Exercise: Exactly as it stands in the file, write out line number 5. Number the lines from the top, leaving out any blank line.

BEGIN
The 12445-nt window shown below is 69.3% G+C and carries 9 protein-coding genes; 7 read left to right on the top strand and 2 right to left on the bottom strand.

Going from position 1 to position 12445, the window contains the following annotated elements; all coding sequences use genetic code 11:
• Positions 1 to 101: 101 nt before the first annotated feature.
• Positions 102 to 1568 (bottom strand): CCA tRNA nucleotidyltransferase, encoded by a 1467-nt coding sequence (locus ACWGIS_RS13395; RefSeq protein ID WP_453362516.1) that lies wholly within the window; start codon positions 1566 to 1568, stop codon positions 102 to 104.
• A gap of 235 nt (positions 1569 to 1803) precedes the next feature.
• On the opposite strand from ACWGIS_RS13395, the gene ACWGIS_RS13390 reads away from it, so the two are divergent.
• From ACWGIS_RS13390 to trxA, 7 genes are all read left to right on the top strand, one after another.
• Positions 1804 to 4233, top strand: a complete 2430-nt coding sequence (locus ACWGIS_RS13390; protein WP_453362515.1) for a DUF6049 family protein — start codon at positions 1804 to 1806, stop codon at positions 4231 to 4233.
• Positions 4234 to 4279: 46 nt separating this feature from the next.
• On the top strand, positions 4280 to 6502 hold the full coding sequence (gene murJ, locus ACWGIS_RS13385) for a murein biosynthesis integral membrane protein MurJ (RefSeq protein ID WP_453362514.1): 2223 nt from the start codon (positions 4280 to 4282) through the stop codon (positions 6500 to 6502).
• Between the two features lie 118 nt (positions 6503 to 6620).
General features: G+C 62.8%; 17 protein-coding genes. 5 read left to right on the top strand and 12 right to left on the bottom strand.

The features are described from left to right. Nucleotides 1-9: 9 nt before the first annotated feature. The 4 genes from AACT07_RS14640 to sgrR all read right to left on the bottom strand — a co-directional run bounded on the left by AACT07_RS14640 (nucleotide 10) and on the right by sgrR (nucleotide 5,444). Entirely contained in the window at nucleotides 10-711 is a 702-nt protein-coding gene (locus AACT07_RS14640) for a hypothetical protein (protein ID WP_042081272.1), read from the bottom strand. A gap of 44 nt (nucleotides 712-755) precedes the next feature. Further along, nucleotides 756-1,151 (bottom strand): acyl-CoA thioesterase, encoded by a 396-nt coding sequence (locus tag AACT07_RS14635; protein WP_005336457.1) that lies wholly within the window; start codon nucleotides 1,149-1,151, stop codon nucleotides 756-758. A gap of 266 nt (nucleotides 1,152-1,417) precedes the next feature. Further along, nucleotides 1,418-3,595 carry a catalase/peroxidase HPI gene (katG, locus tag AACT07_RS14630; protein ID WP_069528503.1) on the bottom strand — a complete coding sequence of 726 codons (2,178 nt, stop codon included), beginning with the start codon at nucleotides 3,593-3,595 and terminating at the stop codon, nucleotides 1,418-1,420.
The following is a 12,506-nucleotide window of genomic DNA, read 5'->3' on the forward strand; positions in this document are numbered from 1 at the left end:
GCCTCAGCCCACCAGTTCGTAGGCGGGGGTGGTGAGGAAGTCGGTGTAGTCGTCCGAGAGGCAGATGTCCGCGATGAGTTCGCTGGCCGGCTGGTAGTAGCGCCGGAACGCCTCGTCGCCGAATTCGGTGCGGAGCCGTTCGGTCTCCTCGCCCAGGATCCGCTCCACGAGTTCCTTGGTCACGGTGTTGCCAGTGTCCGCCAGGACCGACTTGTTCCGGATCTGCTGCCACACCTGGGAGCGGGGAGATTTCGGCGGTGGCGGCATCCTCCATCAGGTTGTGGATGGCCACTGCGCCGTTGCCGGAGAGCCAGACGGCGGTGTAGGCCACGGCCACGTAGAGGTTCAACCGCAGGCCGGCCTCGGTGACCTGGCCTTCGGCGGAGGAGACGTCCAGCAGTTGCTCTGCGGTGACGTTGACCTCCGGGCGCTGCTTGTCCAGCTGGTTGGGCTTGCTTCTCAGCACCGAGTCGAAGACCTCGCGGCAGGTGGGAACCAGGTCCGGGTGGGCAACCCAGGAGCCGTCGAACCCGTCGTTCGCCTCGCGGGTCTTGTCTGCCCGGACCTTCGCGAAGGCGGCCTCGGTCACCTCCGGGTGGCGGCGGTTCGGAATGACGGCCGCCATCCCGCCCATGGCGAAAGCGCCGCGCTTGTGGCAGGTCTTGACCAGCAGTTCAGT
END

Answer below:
• A gap of 235 nt (positions 1569 to 1803) precedes the next feature.